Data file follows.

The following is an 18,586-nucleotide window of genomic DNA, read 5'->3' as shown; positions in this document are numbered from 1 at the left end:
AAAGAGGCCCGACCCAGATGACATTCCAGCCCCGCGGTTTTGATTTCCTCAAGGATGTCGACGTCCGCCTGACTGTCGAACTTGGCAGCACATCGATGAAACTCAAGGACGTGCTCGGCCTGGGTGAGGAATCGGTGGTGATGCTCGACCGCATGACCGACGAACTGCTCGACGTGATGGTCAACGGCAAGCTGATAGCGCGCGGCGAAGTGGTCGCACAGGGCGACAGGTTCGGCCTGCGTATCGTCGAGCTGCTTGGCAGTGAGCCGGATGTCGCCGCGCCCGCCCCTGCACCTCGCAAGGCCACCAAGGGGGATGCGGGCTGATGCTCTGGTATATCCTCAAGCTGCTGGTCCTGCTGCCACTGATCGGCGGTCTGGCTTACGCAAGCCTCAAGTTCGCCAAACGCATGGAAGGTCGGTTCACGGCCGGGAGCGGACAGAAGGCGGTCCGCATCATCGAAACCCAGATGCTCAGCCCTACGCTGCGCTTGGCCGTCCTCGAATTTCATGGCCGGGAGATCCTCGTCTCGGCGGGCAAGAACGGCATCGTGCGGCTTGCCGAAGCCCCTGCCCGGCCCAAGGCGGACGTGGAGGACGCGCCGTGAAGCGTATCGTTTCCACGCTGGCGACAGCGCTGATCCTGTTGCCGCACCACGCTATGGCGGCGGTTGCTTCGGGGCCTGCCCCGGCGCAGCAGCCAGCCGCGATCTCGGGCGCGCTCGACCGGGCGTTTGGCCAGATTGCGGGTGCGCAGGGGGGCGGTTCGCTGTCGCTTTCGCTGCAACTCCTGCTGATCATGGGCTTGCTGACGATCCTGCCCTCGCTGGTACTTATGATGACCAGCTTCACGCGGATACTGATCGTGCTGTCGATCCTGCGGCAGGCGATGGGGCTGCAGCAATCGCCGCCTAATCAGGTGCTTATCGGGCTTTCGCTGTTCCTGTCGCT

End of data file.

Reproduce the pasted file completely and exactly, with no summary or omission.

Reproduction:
The following is an 18,586-nucleotide window of genomic DNA, read 5'->3' as shown; positions in this document are numbered from 1 at the left end:
AAAGAGGCCCGACCCAGATGACATTCCAGCCCCGCGGTTTTGATTTCCTCAAGGATGTCGACGTCCGCCTGACTGTCGAACTTGGCAGCACATCGATGAAACTCAAGGACGTGCTCGGCCTGGGTGAGGAATCGGTGGTGATGCTCGACCGCATGACCGACGAACTGCTCGACGTGATGGTCAACGGCAAGCTGATAGCGCGCGGCGAAGTGGTCGCACAGGGCGACAGGTTCGGCCTGCGTATCGTCGAGCTGCTTGGCAGTGAGCCGGATGTCGCCGCGCCCGCCCCTGCACCTCGCAAGGCCACCAAGGGGGATGCGGGCTGATGCTCTGGTATATCCTCAAGCTGCTGGTCCTGCTGCCACTGATCGGCGGTCTGGCTTACGCAAGCCTCAAGTTCGCCAAACGCATGGAAGGTCGGTTCACGGCCGGGAGCGGACAGAAGGCGGTCCGCATCATCGAAACCCAGATGCTCAGCCCTACGCTGCGCTTGGCCGTCCTCGAATTTCATGGCCGGGAGATCCTCGTCTCGGCGGGCAAGAACGGCATCGTGCGGCTTGCCGAAGCCCCTGCCCGGCCCAAGGCGGACGTGGAGGACGCGCCGTGAAGCGTATCGTTTCCACGCTGGCGACAGCGCTGATCCTGTTGCCGCACCACGCTATGGCGGCGGTTGCTTCGGGGCCTGCCCCGGCGCAGCAGCCAGCCGCGATCTCGGGCGCGCTCGACCGGGCGTTTGGCCAGATTGCGGGTGCGCAGGGGGGCGGTTCGCTGTCGCTTTCGCTGCAACTCCTGCTGATCATGGGCTTGCTGACGATCCTGCCCTCGCTGGTACTTATGATGACCAGCTTCACGCGGATACTGATCGTGCTGTCGATCCTGCGGCAGGCGATGGGGCTGCAGCAATCGCCGCCTAATCAGGTGCTTATCGGGCTTTCGCTGTTCCTGTCGCT